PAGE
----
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  #66  
Old 12-09-2009, 08:45 AM
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Tim, stop by the shop when you have time. We have all the RhinoRack stuff on display. They have all the solutions that you might want.

http://www.rhinorack.com/rhino_custo...ductRange.aspx
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  #67  
Old 12-09-2009, 08:48 AM
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Quote:
Originally Posted by MDH33 View Post
After using our double cab for camping all week, I've determined we need a taller topper. I had gear stacked to the ceiling and it made loading/unloading at camp a chore. I also could not fully open my Engel 45 fridge all the way, which made retrieving tricky. Looking at the ARE website, it looks like the MX topper would be a good choice. It might be better for supporting the RTT on a rack since it has a lot more fiberglass on the pillars and around the windows. Glad I had a shake down with the current low topper before I ordered the new one.

Something like this bolted to the side of the taller topper would keep the load bars low and distribute weight:



This is the setup I run on my Dodge truck. I have three bars going across my shell and it works great. The nice thing is that I can pull the racks of in minutes or the RTT with the racks if I have 3 or more friends there. With three bars across it is plenty strong nadno wear on the shell.

I would think about the ease of removal, as gas prices go the less on the roof the better.

Also I have the Can-Back on my 4Runner, I had the RTT mounted on their and the cab of the truck. I ran only two bars but really suggest three unless you have the really nice solid tent.
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  #68  
Old 12-09-2009, 09:04 AM
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Quote:
Originally Posted by RockRunner View Post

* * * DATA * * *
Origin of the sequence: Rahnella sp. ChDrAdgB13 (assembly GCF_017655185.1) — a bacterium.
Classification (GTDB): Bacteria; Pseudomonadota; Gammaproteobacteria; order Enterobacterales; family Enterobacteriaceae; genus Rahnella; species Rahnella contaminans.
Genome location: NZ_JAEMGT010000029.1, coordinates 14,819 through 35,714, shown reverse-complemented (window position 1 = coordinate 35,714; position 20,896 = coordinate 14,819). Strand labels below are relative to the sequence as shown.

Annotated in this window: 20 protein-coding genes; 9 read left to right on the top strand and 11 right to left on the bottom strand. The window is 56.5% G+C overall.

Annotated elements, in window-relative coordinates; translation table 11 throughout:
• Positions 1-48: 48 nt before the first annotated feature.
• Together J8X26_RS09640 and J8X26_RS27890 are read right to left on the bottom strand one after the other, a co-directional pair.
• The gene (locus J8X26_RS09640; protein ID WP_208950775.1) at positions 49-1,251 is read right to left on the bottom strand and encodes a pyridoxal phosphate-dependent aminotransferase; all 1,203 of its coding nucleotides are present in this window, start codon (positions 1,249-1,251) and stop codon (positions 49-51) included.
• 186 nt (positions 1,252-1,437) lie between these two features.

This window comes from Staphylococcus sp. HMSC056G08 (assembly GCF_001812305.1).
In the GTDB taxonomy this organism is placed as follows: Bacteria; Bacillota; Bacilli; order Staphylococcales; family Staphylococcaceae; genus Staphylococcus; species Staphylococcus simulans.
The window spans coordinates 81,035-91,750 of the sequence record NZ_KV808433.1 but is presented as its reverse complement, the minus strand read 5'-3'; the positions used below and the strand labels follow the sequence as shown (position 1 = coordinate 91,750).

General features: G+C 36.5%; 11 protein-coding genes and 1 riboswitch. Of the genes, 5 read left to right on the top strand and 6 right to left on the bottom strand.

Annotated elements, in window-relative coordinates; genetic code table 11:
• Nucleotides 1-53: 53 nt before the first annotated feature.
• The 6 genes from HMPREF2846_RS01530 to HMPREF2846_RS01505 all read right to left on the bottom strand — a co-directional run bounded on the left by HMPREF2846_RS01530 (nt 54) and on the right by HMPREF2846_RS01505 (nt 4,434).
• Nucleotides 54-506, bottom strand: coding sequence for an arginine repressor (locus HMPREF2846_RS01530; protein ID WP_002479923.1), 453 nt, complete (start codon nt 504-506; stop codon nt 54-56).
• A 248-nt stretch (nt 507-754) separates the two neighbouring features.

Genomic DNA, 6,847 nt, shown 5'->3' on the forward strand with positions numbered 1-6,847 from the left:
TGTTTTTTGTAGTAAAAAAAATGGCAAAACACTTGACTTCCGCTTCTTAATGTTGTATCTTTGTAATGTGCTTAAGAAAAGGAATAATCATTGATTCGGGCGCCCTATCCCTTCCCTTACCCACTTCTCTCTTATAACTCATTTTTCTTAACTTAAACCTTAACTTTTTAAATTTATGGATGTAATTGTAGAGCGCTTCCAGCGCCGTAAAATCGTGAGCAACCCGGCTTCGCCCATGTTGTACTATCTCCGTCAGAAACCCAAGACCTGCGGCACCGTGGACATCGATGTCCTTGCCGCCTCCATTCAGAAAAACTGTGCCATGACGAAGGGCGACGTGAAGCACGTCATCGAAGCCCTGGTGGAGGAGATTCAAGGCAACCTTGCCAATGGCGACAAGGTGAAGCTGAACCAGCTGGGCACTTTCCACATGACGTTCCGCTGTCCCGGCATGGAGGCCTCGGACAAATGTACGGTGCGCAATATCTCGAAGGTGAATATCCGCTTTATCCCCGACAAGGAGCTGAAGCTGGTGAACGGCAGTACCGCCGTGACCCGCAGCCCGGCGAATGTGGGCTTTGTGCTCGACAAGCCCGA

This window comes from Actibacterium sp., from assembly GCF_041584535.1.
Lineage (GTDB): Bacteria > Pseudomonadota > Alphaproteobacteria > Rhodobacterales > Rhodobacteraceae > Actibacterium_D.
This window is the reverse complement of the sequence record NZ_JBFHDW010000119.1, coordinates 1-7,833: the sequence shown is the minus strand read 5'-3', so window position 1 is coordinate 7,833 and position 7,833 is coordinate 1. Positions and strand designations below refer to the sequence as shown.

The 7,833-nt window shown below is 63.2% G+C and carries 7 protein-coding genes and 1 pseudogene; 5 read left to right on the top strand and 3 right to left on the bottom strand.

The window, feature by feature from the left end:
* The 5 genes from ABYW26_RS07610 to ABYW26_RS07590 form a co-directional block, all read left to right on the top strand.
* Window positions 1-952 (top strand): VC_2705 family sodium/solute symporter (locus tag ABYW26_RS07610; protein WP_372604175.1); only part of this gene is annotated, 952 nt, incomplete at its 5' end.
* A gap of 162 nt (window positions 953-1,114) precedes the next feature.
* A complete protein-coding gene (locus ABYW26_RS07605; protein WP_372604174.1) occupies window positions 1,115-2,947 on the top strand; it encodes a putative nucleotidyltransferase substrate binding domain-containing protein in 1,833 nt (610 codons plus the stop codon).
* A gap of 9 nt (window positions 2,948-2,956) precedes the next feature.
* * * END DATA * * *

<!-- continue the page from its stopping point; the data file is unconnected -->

This is the setup I run on my Dodge truck. I have three bars going across my shell and it works great. The nice thing is that I can pull the racks of in minutes or the RTT with the racks if I have 3 or more friends there. With three bars across it is plenty strong nadno wear on the shell.

I would think about the ease of removal, as gas prices go the less on the roof the better.

Also I have the Can-Back on my 4Runner, I had the RTT mounted on their and the cab of the truck. I ran only two bars but really suggest three unless you have the really nice solid tent.
Good info, Tom. Thanks. Have you seen any cracking in your fiberglass topper from the weight of the RTT using that type of rack?
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  #69  
Old 12-09-2009, 10:06 AM
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Quote:
Originally Posted by MDH33 View Post
Good info, Tom. Thanks. Have you seen any cracking in your fiberglass topper from the weight of the RTT using that type of rack?
That would be my concern with the Side Loaders, putting a lot of weight on those bolts in a funny way would try and crack the fiberglass. With a foot the bolts just keep the rack and stuff from flying off, the weight of sleeping Nakaris is spread on the foot. Yakima makes what's called a Top Loader for the 1A towers that I think would be a better choice. The reason people don't like them is that it makes the rack pretty tall.
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  #70  
Old 12-09-2009, 11:15 AM
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I agree, those isolated attachment points, particularly ones on the vertical sidewall of the topper, are a big liability. Particularly when there's a RTT up there shaking back and forth all day on the washboardy fire road. Forget about when you're sleeping, it's the constant shaking during driving that will ultimately wear that fiberglass, IMO. And why I think going with top mounted and internally supported is the way to roll..